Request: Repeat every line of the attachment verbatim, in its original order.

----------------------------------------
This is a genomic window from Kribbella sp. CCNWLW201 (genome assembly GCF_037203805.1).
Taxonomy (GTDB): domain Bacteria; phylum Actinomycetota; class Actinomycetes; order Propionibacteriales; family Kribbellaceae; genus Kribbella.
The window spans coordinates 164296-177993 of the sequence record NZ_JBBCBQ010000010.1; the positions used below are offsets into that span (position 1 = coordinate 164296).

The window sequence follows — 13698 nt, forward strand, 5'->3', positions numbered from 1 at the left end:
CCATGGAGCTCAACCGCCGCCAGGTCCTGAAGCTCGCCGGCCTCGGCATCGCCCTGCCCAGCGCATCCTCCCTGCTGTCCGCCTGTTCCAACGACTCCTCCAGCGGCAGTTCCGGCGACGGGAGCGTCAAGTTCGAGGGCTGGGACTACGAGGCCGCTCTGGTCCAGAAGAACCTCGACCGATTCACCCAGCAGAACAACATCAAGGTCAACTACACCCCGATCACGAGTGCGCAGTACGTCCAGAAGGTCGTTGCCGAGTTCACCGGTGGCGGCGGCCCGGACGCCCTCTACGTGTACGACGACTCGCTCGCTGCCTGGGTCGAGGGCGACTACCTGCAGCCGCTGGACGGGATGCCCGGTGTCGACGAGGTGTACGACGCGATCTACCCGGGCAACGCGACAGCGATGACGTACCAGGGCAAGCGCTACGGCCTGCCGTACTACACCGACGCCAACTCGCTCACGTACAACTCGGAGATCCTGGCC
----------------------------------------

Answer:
This is a genomic window from Kribbella sp. CCNWLW201 (genome assembly GCF_037203805.1).
Taxonomy (GTDB): domain Bacteria; phylum Actinomycetota; class Actinomycetes; order Propionibacteriales; family Kribbellaceae; genus Kribbella.
The window spans coordinates 164296-177993 of the sequence record NZ_JBBCBQ010000010.1; the positions used below are offsets into that span (position 1 = coordinate 164296).

The window sequence follows — 13698 nt, forward strand, 5'->3', positions numbered from 1 at the left end:
CCATGGAGCTCAACCGCCGCCAGGTCCTGAAGCTCGCCGGCCTCGGCATCGCCCTGCCCAGCGCATCCTCCCTGCTGTCCGCCTGTTCCAACGACTCCTCCAGCGGCAGTTCCGGCGACGGGAGCGTCAAGTTCGAGGGCTGGGACTACGAGGCCGCTCTGGTCCAGAAGAACCTCGACCGATTCACCCAGCAGAACAACATCAAGGTCAACTACACCCCGATCACGAGTGCGCAGTACGTCCAGAAGGTCGTTGCCGAGTTCACCGGTGGCGGCGGCCCGGACGCCCTCTACGTGTACGACGACTCGCTCGCTGCCTGGGTCGAGGGCGACTACCTGCAGCCGCTGGACGGGATGCCCGGTGTCGACGAGGTGTACGACGCGATCTACCCGGGCAACGCGACAGCGATGACGTACCAGGGCAAGCGCTACGGCCTGCCGTACTACACCGACGCCAACTCGCTCACGTACAACTCGGAGATCCTGGCC